After January 20, 2005, when Dean Ellen Belton convened an “informal” disciplinary meeting for the students, the issue indeed became adversarial—but through no action of mine. As you know, allegations were made against two undergraduates, both of whom I also have taught, one month after they filed detailed complaints about how Professor Parmar was treating students who disagreed with her in-class conception of “social justice.” One student was faulted for not supplying a footnote in an assignment that did not require footnotes; a second was punished for submitting, in a lesson plan, two verbatim definitions (one of “Jim Crow”) from an online encyclopedia, an approach most professors would consider covered under principles of fair use and common knowledge. Procedurally, Dean Belton’s involvement at the dispute’s initial stage departed from the college’s official guidelines on “academic integrity” questions.
I regretted at the time, and continue to regret, the manner in which the SOE handled this case; and I wish, as I stated in January, that the matter had ended “amicably.” Such an outcome would have best served not only the students but also the college. Indeed, the students’ written complaints might have provided an opportunity for the SOE to engage in what its mission statement terms “critical self-reflection” and attempt to rectify an impression that it disrespects the opinions and concerns of our students.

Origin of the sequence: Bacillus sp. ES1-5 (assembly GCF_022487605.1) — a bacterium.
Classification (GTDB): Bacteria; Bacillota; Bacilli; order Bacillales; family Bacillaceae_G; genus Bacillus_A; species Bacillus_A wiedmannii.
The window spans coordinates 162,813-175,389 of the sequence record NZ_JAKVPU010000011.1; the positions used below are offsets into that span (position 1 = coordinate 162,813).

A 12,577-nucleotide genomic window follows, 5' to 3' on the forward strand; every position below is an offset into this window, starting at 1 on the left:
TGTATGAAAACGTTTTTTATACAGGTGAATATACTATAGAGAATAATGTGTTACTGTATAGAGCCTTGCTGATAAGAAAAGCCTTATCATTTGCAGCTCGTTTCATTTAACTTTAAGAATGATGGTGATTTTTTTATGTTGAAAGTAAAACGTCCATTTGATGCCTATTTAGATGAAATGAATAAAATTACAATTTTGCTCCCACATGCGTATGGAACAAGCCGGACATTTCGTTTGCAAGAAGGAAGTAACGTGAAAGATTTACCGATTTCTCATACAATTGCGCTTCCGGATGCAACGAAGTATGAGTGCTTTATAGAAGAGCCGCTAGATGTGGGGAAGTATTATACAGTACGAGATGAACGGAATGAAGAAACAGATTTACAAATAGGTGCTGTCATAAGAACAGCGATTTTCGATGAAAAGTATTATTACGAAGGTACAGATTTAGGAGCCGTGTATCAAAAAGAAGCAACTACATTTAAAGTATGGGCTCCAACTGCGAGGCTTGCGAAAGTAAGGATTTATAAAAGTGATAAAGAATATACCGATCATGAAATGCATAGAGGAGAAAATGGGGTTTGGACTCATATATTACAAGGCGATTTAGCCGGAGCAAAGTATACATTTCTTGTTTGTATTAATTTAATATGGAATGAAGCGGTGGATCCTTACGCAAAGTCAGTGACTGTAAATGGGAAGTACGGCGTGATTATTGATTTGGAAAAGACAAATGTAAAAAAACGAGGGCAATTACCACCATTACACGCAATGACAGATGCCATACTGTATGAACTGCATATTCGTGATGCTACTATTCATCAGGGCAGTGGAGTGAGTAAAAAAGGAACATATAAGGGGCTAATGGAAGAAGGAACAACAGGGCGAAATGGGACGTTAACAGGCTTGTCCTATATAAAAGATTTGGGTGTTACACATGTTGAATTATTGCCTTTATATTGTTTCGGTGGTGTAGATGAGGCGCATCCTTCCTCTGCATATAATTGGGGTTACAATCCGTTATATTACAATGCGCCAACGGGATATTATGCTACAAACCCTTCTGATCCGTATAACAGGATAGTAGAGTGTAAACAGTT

Your letter’s willingness to engage in personal denunciations and speculations is unfortunate. As you know from having read the story, my Inside Higher Ed article utilized not fantasy but research in primary documents and the relevant secondary literature (publications on NCATE accreditation standards and on dispositions theory). All claims were substantiated through footnotes or links, and the article referenced the curricula and mission statements of nearly 40 education programs around the country.